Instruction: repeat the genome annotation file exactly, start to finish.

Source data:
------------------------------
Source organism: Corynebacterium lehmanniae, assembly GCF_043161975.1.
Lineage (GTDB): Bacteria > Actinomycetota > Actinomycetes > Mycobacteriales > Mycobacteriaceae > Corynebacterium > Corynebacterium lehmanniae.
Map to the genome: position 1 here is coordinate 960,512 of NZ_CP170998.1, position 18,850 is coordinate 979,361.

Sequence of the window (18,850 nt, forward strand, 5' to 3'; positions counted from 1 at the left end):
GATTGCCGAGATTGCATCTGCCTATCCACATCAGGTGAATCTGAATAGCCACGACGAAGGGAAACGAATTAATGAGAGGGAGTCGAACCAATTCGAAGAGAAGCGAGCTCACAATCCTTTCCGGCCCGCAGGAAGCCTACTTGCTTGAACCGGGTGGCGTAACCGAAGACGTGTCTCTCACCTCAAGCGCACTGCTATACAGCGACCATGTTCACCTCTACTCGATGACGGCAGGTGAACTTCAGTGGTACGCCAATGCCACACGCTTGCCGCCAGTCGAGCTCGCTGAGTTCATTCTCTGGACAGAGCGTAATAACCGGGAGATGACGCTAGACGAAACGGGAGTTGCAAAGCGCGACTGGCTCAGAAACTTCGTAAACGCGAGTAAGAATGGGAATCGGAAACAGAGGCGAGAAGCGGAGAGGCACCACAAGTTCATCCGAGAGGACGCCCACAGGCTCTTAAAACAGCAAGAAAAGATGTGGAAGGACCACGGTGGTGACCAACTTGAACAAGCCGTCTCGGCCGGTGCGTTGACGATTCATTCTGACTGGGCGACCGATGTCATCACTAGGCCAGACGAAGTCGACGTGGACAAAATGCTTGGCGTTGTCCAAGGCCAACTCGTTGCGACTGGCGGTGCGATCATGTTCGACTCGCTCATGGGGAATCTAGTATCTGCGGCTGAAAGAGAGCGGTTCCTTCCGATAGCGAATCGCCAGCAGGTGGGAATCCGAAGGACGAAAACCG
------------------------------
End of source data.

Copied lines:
Source organism: Corynebacterium lehmanniae, assembly GCF_043161975.1.
Lineage (GTDB): Bacteria > Actinomycetota > Actinomycetes > Mycobacteriales > Mycobacteriaceae > Corynebacterium > Corynebacterium lehmanniae.
Map to the genome: position 1 here is coordinate 960,512 of NZ_CP170998.1, position 18,850 is coordinate 979,361.

Sequence of the window (18,850 nt, forward strand, 5' to 3'; positions counted from 1 at the left end):
GATTGCCGAGATTGCATCTGCCTATCCACATCAGGTGAATCTGAATAGCCACGACGAAGGGAAACGAATTAATGAGAGGGAGTCGAACCAATTCGAAGAGAAGCGAGCTCACAATCCTTTCCGGCCCGCAGGAAGCCTACTTGCTTGAACCGGGTGGCGTAACCGAAGACGTGTCTCTCACCTCAAGCGCACTGCTATACAGCGACCATGTTCACCTCTACTCGATGACGGCAGGTGAACTTCAGTGGTACGCCAATGCCACACGCTTGCCGCCAGTCGAGCTCGCTGAGTTCATTCTCTGGACAGAGCGTAATAACCGGGAGATGACGCTAGACGAAACGGGAGTTGCAAAGCGCGACTGGCTCAGAAACTTCGTAAACGCGAGTAAGAATGGGAATCGGAAACAGAGGCGAGAAGCGGAGAGGCACCACAAGTTCATCCGAGAGGACGCCCACAGGCTCTTAAAACAGCAAGAAAAGATGTGGAAGGACCACGGTGGTGACCAACTTGAACAAGCCGTCTCGGCCGGTGCGTTGACGATTCATTCTGACTGGGCGACCGATGTCATCACTAGGCCAGACGAAGTCGACGTGGACAAAATGCTTGGCGTTGTCCAAGGCCAACTCGTTGCGACTGGCGGTGCGATCATGTTCGACTCGCTCATGGGGAATCTAGTATCTGCGGCTGAAAGAGAGCGGTTCCTTCCGATAGCGAATCGCCAGCAGGTGGGAATCCGAAGGACGAAAACCG